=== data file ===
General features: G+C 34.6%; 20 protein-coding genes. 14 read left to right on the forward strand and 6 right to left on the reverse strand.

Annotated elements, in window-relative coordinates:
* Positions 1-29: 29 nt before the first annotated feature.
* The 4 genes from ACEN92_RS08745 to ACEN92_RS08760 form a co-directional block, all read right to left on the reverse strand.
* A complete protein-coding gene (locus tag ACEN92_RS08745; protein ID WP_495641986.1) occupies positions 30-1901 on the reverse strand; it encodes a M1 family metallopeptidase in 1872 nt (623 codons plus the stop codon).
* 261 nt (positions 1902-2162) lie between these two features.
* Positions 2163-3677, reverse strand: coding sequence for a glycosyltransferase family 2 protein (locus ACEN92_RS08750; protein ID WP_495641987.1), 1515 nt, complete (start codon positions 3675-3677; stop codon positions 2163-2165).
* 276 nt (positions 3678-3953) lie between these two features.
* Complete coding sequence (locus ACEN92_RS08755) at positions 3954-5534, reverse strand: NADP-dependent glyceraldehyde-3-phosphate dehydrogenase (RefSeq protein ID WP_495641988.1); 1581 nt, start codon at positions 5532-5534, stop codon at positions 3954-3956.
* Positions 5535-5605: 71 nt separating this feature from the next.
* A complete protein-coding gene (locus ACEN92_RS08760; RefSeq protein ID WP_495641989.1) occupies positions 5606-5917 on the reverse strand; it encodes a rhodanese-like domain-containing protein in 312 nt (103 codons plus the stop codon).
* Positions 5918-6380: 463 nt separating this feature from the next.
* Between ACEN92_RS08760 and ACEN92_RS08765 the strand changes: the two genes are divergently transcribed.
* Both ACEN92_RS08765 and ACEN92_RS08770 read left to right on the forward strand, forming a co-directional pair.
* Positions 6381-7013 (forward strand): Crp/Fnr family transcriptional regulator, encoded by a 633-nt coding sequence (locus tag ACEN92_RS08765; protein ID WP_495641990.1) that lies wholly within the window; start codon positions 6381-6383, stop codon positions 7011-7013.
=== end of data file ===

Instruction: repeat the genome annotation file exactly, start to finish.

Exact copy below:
General features: G+C 34.6%; 20 protein-coding genes. 14 read left to right on the forward strand and 6 right to left on the reverse strand.

Annotated elements, in window-relative coordinates:
* Positions 1-29: 29 nt before the first annotated feature.
* The 4 genes from ACEN92_RS08745 to ACEN92_RS08760 form a co-directional block, all read right to left on the reverse strand.
* A complete protein-coding gene (locus tag ACEN92_RS08745; protein ID WP_495641986.1) occupies positions 30-1901 on the reverse strand; it encodes a M1 family metallopeptidase in 1872 nt (623 codons plus the stop codon).
* 261 nt (positions 1902-2162) lie between these two features.
* Positions 2163-3677, reverse strand: coding sequence for a glycosyltransferase family 2 protein (locus ACEN92_RS08750; protein ID WP_495641987.1), 1515 nt, complete (start codon positions 3675-3677; stop codon positions 2163-2165).
* 276 nt (positions 3678-3953) lie between these two features.
* Complete coding sequence (locus ACEN92_RS08755) at positions 3954-5534, reverse strand: NADP-dependent glyceraldehyde-3-phosphate dehydrogenase (RefSeq protein ID WP_495641988.1); 1581 nt, start codon at positions 5532-5534, stop codon at positions 3954-3956.
* Positions 5535-5605: 71 nt separating this feature from the next.
* A complete protein-coding gene (locus ACEN92_RS08760; RefSeq protein ID WP_495641989.1) occupies positions 5606-5917 on the reverse strand; it encodes a rhodanese-like domain-containing protein in 312 nt (103 codons plus the stop codon).
* Positions 5918-6380: 463 nt separating this feature from the next.
* Between ACEN92_RS08760 and ACEN92_RS08765 the strand changes: the two genes are divergently transcribed.
* Both ACEN92_RS08765 and ACEN92_RS08770 read left to right on the forward strand, forming a co-directional pair.
* Positions 6381-7013 (forward strand): Crp/Fnr family transcriptional regulator, encoded by a 633-nt coding sequence (locus tag ACEN92_RS08765; protein ID WP_495641990.1) that lies wholly within the window; start codon positions 6381-6383, stop codon positions 7011-7013.